Queensland Labor MPs fail to show up for parliamentary crime and corruption rally over CCC’s Jackie Trad legal costs

Written by Javed Iqbal

Labor MPs abstained from attending a parliamentary committee meeting to vote on whether the costs of the corruption watchdog should be released in the Jackie Trad trial, in a move that the opposition has condemned as “extraordinary”.

The four Labor members sent their apologies ahead of the meeting of the Parliamentary Crime and Corruption Committee (PCCC), but this meant that a quorum could not be reached and the meeting was adjourned.

The chairman of the PCCC, LNP MP Jon Krause, told reporters that it was “disappointing that members of the government have not found it appropriate to attend to integrity issues in Queensland”.

It comes after Labor members of the committee last month blocked an attempt to reveal the legal costs incurred by the Crime and Corruption Commission (CCC) in the lawsuit brought by former Deputy Prime Minister Jackie Trad to get a CCC report withheld from public disclosure.

The watchdog has given its parliamentary oversight committee details of its bills so far, but Labor committee members opposed releasing it because the case was ongoing.

Queensland Deputy Prime Minister and Treasurer Jackie Trad looks down during a media conference.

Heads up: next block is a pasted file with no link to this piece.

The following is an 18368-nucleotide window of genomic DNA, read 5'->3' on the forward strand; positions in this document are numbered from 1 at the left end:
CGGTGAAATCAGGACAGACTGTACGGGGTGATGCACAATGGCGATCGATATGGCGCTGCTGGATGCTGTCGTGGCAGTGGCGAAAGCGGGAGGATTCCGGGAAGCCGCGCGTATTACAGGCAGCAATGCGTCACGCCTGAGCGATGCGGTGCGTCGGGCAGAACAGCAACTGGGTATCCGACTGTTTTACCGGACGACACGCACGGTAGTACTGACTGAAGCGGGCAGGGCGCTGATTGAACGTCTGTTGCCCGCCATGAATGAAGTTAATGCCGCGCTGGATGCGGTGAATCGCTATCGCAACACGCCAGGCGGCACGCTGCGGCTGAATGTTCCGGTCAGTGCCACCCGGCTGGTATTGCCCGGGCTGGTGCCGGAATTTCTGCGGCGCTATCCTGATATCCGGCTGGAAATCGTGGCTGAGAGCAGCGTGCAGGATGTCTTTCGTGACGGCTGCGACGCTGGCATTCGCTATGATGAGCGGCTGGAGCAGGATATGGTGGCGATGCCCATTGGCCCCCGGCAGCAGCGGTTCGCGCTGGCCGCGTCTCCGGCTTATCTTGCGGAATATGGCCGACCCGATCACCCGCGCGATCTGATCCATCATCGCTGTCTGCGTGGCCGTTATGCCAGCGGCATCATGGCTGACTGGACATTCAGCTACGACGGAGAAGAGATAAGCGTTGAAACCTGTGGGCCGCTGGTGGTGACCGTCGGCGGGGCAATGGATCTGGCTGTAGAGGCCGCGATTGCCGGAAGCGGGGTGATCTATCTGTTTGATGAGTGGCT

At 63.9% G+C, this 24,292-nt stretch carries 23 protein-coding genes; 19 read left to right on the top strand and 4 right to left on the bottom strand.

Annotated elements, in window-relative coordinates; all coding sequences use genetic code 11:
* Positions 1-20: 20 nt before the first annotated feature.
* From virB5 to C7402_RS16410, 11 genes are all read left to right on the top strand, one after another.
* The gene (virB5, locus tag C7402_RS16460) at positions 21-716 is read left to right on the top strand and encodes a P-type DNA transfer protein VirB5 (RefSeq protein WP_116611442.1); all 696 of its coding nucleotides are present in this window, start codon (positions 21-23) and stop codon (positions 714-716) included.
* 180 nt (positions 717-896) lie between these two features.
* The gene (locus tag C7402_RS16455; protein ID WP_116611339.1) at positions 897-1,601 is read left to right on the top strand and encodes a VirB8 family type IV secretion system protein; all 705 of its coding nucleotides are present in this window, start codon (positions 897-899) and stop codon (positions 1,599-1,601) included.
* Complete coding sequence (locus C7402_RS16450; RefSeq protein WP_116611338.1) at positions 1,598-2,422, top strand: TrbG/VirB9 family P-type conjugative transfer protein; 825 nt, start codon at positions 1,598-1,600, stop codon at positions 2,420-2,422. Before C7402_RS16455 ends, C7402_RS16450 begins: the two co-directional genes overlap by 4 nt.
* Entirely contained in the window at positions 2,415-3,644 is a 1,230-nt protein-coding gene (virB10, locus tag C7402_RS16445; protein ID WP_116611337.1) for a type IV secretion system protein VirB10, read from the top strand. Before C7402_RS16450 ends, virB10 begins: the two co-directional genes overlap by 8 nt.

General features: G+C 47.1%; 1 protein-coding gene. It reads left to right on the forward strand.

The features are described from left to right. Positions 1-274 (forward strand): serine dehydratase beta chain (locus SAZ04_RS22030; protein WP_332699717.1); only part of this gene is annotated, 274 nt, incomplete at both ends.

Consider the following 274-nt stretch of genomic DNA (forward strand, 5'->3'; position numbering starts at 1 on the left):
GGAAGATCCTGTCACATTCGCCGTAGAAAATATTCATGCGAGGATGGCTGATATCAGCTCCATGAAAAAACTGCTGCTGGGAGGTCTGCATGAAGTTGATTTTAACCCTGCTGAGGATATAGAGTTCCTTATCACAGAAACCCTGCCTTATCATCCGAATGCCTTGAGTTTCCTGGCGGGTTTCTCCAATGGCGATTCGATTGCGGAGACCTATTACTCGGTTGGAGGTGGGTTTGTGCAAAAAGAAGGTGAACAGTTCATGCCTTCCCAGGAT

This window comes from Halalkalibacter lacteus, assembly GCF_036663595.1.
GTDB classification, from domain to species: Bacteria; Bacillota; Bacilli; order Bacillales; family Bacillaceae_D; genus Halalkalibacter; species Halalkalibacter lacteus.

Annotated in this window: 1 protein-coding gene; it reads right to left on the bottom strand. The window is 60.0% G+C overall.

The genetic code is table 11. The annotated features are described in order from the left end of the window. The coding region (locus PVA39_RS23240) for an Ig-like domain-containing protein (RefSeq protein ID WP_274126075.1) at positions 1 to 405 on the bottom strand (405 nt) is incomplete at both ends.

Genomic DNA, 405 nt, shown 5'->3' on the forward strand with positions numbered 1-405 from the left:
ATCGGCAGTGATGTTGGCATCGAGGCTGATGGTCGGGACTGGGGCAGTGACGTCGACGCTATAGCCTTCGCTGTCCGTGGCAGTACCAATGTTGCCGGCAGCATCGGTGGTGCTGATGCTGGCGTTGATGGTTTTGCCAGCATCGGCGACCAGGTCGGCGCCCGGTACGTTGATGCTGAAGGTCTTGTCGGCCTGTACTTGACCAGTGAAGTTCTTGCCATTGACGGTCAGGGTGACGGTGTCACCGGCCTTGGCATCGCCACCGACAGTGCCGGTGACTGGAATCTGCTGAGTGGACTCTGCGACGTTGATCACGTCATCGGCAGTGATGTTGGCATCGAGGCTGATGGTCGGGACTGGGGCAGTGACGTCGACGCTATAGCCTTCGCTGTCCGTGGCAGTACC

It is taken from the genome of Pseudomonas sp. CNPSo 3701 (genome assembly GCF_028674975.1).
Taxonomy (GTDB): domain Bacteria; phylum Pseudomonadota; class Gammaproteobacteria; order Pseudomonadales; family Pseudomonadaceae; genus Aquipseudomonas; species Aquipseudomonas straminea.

The committee previously blocked an offer to disclose the costs of the lawsuit brought by Jackie Trad to have a CCC report withheld from public disclosure.(AAP: Glenn Hunt)

That meeting was adjourned until today, and Mr Krause said he “would have consulted with other members of the committee on a new meeting date”.

“These are matters both on the public agenda but also the private meeting that was to be dealt with in committee, important matters, and it is disappointing that they have not been able to show today,” he said.

“It’s an extraordinary move.”

He said the CCC had not indicated that the information regarding the legal costs should be kept from the public.

“I am trying to improve the committee process, and to have information kept in the committee, which the CCC has clearly said must be made public in this case, can be considered an abuse of the process, an abuse of the government’s majority in the committees.

“What you just saw here is a symbol that the government controls all the committees in parliament.”

The committee consists of seven members – four Labor MPs and three LNP MPs, including the chairman.

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Javed Iqbal

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